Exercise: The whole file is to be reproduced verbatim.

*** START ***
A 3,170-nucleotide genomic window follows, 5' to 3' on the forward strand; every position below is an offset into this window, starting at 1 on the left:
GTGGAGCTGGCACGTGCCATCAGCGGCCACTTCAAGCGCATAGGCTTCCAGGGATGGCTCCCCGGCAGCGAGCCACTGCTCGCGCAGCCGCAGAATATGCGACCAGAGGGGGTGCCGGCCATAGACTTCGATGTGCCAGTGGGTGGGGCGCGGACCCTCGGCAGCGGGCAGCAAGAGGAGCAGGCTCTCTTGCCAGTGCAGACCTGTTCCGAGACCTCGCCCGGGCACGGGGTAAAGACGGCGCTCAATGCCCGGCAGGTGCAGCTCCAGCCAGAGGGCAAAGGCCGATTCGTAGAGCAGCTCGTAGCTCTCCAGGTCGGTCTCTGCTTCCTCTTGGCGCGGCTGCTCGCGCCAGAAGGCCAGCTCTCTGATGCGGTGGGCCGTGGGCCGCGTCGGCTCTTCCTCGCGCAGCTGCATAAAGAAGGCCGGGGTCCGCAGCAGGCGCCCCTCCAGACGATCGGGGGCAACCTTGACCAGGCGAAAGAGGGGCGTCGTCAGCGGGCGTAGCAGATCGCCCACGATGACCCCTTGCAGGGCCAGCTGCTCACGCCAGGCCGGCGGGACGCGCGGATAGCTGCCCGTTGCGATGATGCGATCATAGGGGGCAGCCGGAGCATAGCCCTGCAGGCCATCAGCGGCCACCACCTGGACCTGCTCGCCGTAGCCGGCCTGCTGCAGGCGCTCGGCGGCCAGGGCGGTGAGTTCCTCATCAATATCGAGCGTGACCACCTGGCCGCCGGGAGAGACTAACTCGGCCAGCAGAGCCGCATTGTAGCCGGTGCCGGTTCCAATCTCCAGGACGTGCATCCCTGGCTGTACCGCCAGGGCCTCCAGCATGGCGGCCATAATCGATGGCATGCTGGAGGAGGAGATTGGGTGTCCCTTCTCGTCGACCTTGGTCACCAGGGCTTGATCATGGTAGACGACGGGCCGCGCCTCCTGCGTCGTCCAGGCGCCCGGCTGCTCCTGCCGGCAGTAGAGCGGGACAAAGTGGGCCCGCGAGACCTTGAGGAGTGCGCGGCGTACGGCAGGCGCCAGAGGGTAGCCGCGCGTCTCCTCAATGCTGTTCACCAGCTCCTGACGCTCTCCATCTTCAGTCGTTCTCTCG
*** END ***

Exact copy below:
A 3,170-nucleotide genomic window follows, 5' to 3' on the forward strand; every position below is an offset into this window, starting at 1 on the left:
GTGGAGCTGGCACGTGCCATCAGCGGCCACTTCAAGCGCATAGGCTTCCAGGGATGGCTCCCCGGCAGCGAGCCACTGCTCGCGCAGCCGCAGAATATGCGACCAGAGGGGGTGCCGGCCATAGACTTCGATGTGCCAGTGGGTGGGGCGCGGACCCTCGGCAGCGGGCAGCAAGAGGAGCAGGCTCTCTTGCCAGTGCAGACCTGTTCCGAGACCTCGCCCGGGCACGGGGTAAAGACGGCGCTCAATGCCCGGCAGGTGCAGCTCCAGCCAGAGGGCAAAGGCCGATTCGTAGAGCAGCTCGTAGCTCTCCAGGTCGGTCTCTGCTTCCTCTTGGCGCGGCTGCTCGCGCCAGAAGGCCAGCTCTCTGATGCGGTGGGCCGTGGGCCGCGTCGGCTCTTCCTCGCGCAGCTGCATAAAGAAGGCCGGGGTCCGCAGCAGGCGCCCCTCCAGACGATCGGGGGCAACCTTGACCAGGCGAAAGAGGGGCGTCGTCAGCGGGCGTAGCAGATCGCCCACGATGACCCCTTGCAGGGCCAGCTGCTCACGCCAGGCCGGCGGGACGCGCGGATAGCTGCCCGTTGCGATGATGCGATCATAGGGGGCAGCCGGAGCATAGCCCTGCAGGCCATCAGCGGCCACCACCTGGACCTGCTCGCCGTAGCCGGCCTGCTGCAGGCGCTCGGCGGCCAGGGCGGTGAGTTCCTCATCAATATCGAGCGTGACCACCTGGCCGCCGGGAGAGACTAACTCGGCCAGCAGAGCCGCATTGTAGCCGGTGCCGGTTCCAATCTCCAGGACGTGCATCCCTGGCTGTACCGCCAGGGCCTCCAGCATGGCGGCCATAATCGATGGCATGCTGGAGGAGGAGATTGGGTGTCCCTTCTCGTCGACCTTGGTCACCAGGGCTTGATCATGGTAGACGACGGGCCGCGCCTCCTGCGTCGTCCAGGCGCCCGGCTGCTCCTGCCGGCAGTAGAGCGGGACAAAGTGGGCCCGCGAGACCTTGAGGAGTGCGCGGCGTACGGCAGGCGCCAGAGGGTAGCCGCGCGTCTCCTCAATGCTGTTCACCAGCTCCTGACGCTCTCCATCTTCAGTCGTTCTCTCG